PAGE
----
From: email@example.com [mailto:firstname.lastname@example.org] On Behalf Of TKENYON@crcs.wnyric.org Sent: Monday, May 19, 2014 8:12 AM To: email@example.com Subject: Re: trapezoid clarification
When doing trapezoidal approximations to find the area under the curve, if two consecutive values of f(x) are equal, the trapezoid isn't a trapezoid under the old definition. With an exclusive definition, this leads to an inconsistency.
-Tom Kenyon CRCS Mathematics/Physics firstname.lastname@example.org<mailto:email@example.com> With all due respect Meg, I do not believe there is anywhere in the US where this "Although this might be a surprise to NYS teachers who have used the exclusive definition, this is a common definition for trapezoid." is true.
It might be a better convention, but in this country, it has never before been ours.
I am quite disappointed that AMTNYS transmitted this information, and did not lead a campaign to challenge it.
Jonathan Halabi the Bronx
On Sat, May 17, 2014 at 8:31 AM, Meg Clemens < firstname.lastname@example.org<mailto:email@example.com>> wrote: At training in Albany this past week, NYSED released a standards clarification document for Geometry that states (among other items) that a trapezoid is now defined with the 'inclusion' definition: a trapezoid has at least one pair of parallel sides. Although this might be a surprise to NYS teachers who have used the exclusive definition, this is a common definition for trapezoid.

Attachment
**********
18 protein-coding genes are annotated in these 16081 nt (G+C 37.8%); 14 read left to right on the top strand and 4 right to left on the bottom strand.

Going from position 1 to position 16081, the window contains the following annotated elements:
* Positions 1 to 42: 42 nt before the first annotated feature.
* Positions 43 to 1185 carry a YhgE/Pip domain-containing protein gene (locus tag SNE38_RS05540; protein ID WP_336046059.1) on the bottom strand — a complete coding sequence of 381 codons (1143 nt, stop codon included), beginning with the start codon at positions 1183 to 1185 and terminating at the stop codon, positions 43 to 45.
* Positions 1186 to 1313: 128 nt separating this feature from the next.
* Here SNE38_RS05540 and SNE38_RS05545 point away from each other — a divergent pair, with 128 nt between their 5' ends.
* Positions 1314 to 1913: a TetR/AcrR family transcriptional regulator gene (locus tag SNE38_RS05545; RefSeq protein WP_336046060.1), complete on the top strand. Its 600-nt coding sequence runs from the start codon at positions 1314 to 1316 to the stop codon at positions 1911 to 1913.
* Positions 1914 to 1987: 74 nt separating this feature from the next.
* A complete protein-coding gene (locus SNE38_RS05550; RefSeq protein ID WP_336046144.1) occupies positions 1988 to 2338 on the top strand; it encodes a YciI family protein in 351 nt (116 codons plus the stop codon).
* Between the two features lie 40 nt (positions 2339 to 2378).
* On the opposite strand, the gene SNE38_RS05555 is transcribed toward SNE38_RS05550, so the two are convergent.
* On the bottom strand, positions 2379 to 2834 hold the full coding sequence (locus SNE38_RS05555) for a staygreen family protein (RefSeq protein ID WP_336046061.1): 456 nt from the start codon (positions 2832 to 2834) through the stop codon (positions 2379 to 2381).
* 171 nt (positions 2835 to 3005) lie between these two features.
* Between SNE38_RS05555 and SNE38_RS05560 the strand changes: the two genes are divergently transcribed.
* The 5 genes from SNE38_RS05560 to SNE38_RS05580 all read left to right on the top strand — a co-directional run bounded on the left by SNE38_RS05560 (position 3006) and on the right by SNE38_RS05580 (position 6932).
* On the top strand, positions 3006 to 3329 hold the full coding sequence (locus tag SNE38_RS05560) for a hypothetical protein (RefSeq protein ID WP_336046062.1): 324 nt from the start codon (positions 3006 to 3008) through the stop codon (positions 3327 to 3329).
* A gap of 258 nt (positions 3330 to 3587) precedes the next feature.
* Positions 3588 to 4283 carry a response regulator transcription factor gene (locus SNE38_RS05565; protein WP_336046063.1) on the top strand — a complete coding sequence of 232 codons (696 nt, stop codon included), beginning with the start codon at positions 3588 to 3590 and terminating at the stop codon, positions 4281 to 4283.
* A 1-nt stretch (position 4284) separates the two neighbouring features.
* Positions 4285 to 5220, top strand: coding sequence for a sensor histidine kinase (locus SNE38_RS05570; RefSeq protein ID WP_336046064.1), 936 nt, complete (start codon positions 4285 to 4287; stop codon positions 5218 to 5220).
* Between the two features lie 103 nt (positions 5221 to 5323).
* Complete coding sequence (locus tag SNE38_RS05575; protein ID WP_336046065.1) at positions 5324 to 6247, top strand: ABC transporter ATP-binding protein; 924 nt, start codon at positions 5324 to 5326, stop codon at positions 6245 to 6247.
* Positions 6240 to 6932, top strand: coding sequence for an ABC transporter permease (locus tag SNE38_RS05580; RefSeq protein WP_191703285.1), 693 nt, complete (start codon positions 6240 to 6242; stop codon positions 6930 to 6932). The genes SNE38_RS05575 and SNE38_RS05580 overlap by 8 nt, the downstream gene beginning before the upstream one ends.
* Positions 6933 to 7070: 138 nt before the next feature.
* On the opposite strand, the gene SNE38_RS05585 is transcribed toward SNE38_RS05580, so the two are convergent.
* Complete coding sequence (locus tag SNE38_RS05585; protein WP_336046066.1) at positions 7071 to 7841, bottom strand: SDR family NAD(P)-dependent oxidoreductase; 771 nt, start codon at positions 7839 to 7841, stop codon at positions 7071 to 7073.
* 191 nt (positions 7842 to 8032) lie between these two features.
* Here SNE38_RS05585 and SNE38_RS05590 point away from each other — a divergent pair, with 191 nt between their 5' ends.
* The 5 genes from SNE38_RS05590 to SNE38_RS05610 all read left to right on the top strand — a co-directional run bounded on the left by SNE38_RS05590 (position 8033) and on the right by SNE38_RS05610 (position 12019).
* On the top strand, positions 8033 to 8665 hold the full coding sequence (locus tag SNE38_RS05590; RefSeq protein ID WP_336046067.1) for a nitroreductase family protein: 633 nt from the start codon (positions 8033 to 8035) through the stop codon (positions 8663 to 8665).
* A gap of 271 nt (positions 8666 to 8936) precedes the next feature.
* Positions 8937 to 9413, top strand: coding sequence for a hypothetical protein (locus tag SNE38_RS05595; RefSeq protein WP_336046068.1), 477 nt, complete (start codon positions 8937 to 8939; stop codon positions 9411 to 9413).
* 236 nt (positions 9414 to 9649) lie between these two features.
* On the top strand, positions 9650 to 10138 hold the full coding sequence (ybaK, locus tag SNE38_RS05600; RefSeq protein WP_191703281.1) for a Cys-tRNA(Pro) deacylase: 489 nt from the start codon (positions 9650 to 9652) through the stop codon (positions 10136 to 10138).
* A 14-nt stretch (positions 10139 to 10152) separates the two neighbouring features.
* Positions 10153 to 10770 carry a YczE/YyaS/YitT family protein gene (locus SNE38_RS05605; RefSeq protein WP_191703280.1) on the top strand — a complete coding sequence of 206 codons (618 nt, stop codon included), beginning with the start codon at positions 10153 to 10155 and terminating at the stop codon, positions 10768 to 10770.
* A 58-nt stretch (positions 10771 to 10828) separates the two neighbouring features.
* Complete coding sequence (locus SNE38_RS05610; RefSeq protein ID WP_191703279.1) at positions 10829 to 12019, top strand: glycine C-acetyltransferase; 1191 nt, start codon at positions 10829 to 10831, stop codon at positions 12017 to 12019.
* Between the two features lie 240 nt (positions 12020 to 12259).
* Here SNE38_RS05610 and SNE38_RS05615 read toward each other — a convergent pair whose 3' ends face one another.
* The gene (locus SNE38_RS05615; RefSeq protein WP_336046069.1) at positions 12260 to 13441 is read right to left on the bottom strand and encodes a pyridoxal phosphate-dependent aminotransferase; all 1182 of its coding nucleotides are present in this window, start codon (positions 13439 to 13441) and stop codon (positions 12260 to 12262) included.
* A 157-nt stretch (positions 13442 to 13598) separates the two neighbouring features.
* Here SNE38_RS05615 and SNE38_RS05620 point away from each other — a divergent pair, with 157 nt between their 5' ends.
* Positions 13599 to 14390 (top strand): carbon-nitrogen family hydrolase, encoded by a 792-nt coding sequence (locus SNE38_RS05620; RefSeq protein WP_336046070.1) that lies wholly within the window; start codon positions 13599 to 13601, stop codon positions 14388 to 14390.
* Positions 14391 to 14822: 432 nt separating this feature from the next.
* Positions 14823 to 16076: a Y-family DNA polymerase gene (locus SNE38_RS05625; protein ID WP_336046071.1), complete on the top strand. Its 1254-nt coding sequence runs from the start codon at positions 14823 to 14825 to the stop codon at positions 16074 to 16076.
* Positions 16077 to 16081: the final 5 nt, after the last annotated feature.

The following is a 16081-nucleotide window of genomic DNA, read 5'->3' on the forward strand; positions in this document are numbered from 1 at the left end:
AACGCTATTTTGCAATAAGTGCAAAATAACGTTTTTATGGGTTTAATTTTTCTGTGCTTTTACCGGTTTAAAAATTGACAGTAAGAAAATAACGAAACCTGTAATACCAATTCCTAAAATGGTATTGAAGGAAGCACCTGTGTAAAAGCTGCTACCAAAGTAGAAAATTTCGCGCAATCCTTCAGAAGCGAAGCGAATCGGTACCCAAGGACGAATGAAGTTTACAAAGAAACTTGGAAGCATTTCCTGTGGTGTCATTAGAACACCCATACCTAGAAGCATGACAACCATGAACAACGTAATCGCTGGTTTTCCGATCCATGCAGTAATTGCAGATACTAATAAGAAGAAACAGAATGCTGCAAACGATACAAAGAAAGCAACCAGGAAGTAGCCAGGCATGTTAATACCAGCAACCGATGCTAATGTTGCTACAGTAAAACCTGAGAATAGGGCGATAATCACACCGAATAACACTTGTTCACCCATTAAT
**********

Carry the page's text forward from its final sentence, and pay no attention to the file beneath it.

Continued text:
1. Is this standards clarification memo posted on engageny anywhere yet? I couldn't find it.
2. How do we treat conflicting definitions next year when we are preparing students for both regents?
3. With the new definition, what is an isosceles trapezoid? I think we need clarification on this.
a. If I use trapezoid w/ one pair of opposite sides congruent, then a parallelogram is an isosceles trapezoid but its base angles are not congruent.
b. If I use trapezoid w/ one pair of opposite sides congruent and base angles are congruent, then rectangles and squares are isosceles trapezoids, which might be OK.
c. There is an alternative definition that uses one axis of symmetry and one w/ no symmetry to yield the usual depiction of an isosceles trapezoid.